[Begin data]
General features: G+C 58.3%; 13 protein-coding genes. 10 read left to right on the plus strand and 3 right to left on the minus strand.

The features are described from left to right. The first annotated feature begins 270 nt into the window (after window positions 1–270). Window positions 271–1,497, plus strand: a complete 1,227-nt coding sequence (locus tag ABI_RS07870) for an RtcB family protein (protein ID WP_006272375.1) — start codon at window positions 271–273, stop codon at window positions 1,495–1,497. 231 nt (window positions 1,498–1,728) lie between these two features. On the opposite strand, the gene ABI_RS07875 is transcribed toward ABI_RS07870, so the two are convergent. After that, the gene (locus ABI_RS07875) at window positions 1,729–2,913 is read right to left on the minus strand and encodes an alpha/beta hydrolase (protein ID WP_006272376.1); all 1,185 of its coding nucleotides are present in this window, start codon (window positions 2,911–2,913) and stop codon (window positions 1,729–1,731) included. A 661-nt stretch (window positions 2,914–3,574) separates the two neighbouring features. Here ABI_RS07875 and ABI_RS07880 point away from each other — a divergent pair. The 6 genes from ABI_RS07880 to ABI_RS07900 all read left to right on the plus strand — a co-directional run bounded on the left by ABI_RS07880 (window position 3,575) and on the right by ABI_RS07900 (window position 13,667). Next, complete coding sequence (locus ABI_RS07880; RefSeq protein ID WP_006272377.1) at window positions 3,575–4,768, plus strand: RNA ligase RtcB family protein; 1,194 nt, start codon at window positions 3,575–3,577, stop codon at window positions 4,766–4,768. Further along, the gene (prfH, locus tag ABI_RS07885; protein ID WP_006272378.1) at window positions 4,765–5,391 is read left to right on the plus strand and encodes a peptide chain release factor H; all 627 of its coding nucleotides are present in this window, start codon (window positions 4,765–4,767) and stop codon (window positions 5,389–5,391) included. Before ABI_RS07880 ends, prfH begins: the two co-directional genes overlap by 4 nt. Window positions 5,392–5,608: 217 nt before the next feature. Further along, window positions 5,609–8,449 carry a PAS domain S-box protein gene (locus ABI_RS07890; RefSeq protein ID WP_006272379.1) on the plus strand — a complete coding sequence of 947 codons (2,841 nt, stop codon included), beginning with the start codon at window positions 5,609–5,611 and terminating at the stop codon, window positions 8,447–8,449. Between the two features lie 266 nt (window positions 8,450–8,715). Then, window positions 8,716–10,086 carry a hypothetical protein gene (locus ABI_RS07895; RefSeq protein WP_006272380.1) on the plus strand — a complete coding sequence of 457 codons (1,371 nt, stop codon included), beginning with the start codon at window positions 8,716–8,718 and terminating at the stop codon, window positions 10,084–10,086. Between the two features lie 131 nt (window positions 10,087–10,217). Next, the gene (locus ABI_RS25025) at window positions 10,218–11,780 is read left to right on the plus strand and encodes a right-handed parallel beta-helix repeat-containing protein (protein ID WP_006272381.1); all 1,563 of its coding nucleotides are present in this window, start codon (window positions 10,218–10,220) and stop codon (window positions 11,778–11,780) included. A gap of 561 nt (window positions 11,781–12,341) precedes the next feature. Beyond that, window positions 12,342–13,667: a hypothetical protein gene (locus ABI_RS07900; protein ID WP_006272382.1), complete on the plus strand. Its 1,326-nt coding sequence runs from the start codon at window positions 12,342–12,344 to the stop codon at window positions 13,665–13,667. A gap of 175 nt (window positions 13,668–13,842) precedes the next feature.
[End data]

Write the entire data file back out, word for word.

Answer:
General features: G+C 58.3%; 13 protein-coding genes. 10 read left to right on the plus strand and 3 right to left on the minus strand.

The features are described from left to right. The first annotated feature begins 270 nt into the window (after window positions 1–270). Window positions 271–1,497, plus strand: a complete 1,227-nt coding sequence (locus tag ABI_RS07870) for an RtcB family protein (protein ID WP_006272375.1) — start codon at window positions 271–273, stop codon at window positions 1,495–1,497. 231 nt (window positions 1,498–1,728) lie between these two features. On the opposite strand, the gene ABI_RS07875 is transcribed toward ABI_RS07870, so the two are convergent. After that, the gene (locus ABI_RS07875) at window positions 1,729–2,913 is read right to left on the minus strand and encodes an alpha/beta hydrolase (protein ID WP_006272376.1); all 1,185 of its coding nucleotides are present in this window, start codon (window positions 2,911–2,913) and stop codon (window positions 1,729–1,731) included. A 661-nt stretch (window positions 2,914–3,574) separates the two neighbouring features. Here ABI_RS07875 and ABI_RS07880 point away from each other — a divergent pair. The 6 genes from ABI_RS07880 to ABI_RS07900 all read left to right on the plus strand — a co-directional run bounded on the left by ABI_RS07880 (window position 3,575) and on the right by ABI_RS07900 (window position 13,667). Next, complete coding sequence (locus ABI_RS07880; RefSeq protein ID WP_006272377.1) at window positions 3,575–4,768, plus strand: RNA ligase RtcB family protein; 1,194 nt, start codon at window positions 3,575–3,577, stop codon at window positions 4,766–4,768. Further along, the gene (prfH, locus tag ABI_RS07885; protein ID WP_006272378.1) at window positions 4,765–5,391 is read left to right on the plus strand and encodes a peptide chain release factor H; all 627 of its coding nucleotides are present in this window, start codon (window positions 4,765–4,767) and stop codon (window positions 5,389–5,391) included. Before ABI_RS07880 ends, prfH begins: the two co-directional genes overlap by 4 nt. Window positions 5,392–5,608: 217 nt before the next feature. Further along, window positions 5,609–8,449 carry a PAS domain S-box protein gene (locus ABI_RS07890; RefSeq protein ID WP_006272379.1) on the plus strand — a complete coding sequence of 947 codons (2,841 nt, stop codon included), beginning with the start codon at window positions 5,609–5,611 and terminating at the stop codon, window positions 8,447–8,449. Between the two features lie 266 nt (window positions 8,450–8,715). Then, window positions 8,716–10,086 carry a hypothetical protein gene (locus ABI_RS07895; RefSeq protein WP_006272380.1) on the plus strand — a complete coding sequence of 457 codons (1,371 nt, stop codon included), beginning with the start codon at window positions 8,716–8,718 and terminating at the stop codon, window positions 10,084–10,086. Between the two features lie 131 nt (window positions 10,087–10,217). Next, the gene (locus ABI_RS25025) at window positions 10,218–11,780 is read left to right on the plus strand and encodes a right-handed parallel beta-helix repeat-containing protein (protein ID WP_006272381.1); all 1,563 of its coding nucleotides are present in this window, start codon (window positions 10,218–10,220) and stop codon (window positions 11,778–11,780) included. A gap of 561 nt (window positions 11,781–12,341) precedes the next feature. Beyond that, window positions 12,342–13,667: a hypothetical protein gene (locus ABI_RS07900; protein ID WP_006272382.1), complete on the plus strand. Its 1,326-nt coding sequence runs from the start codon at window positions 12,342–12,344 to the stop codon at window positions 13,665–13,667. A gap of 175 nt (window positions 13,668–13,842) precedes the next feature.